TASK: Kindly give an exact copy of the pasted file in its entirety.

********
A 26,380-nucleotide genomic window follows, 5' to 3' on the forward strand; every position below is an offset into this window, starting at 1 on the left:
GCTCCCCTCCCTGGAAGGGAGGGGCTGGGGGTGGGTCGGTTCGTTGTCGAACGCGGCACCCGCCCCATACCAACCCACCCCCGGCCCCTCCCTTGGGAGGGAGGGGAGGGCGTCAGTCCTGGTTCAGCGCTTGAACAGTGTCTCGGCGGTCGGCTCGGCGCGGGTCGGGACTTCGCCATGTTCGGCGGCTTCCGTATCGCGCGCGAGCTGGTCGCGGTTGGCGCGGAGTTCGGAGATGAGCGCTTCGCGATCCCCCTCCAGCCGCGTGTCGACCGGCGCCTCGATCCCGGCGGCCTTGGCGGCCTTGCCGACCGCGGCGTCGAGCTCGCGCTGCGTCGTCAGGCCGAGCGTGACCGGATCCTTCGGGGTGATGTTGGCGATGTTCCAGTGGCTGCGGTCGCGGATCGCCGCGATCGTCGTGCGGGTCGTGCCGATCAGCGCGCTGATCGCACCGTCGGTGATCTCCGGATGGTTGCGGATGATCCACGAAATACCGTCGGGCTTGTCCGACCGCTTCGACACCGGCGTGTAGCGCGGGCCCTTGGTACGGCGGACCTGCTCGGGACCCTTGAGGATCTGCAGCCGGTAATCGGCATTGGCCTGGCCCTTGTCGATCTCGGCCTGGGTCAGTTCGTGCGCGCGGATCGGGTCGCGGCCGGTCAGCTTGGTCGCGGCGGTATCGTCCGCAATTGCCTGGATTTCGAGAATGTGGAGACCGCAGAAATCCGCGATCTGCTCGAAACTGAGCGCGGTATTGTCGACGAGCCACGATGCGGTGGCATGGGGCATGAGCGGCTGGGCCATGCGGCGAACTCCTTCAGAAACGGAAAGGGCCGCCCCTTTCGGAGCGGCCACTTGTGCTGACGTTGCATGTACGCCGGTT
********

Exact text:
A 26,380-nucleotide genomic window follows, 5' to 3' on the forward strand; every position below is an offset into this window, starting at 1 on the left:
GCTCCCCTCCCTGGAAGGGAGGGGCTGGGGGTGGGTCGGTTCGTTGTCGAACGCGGCACCCGCCCCATACCAACCCACCCCCGGCCCCTCCCTTGGGAGGGAGGGGAGGGCGTCAGTCCTGGTTCAGCGCTTGAACAGTGTCTCGGCGGTCGGCTCGGCGCGGGTCGGGACTTCGCCATGTTCGGCGGCTTCCGTATCGCGCGCGAGCTGGTCGCGGTTGGCGCGGAGTTCGGAGATGAGCGCTTCGCGATCCCCCTCCAGCCGCGTGTCGACCGGCGCCTCGATCCCGGCGGCCTTGGCGGCCTTGCCGACCGCGGCGTCGAGCTCGCGCTGCGTCGTCAGGCCGAGCGTGACCGGATCCTTCGGGGTGATGTTGGCGATGTTCCAGTGGCTGCGGTCGCGGATCGCCGCGATCGTCGTGCGGGTCGTGCCGATCAGCGCGCTGATCGCACCGTCGGTGATCTCCGGATGGTTGCGGATGATCCACGAAATACCGTCGGGCTTGTCCGACCGCTTCGACACCGGCGTGTAGCGCGGGCCCTTGGTACGGCGGACCTGCTCGGGACCCTTGAGGATCTGCAGCCGGTAATCGGCATTGGCCTGGCCCTTGTCGATCTCGGCCTGGGTCAGTTCGTGCGCGCGGATCGGGTCGCGGCCGGTCAGCTTGGTCGCGGCGGTATCGTCCGCAATTGCCTGGATTTCGAGAATGTGGAGACCGCAGAAATCCGCGATCTGCTCGAAACTGAGCGCGGTATTGTCGACGAGCCACGATGCGGTGGCATGGGGCATGAGCGGCTGGGCCATGCGGCGAACTCCTTCAGAAACGGAAAGGGCCGCCCCTTTCGGAGCGGCCACTTGTGCTGACGTTGCATGTACGCCGGTT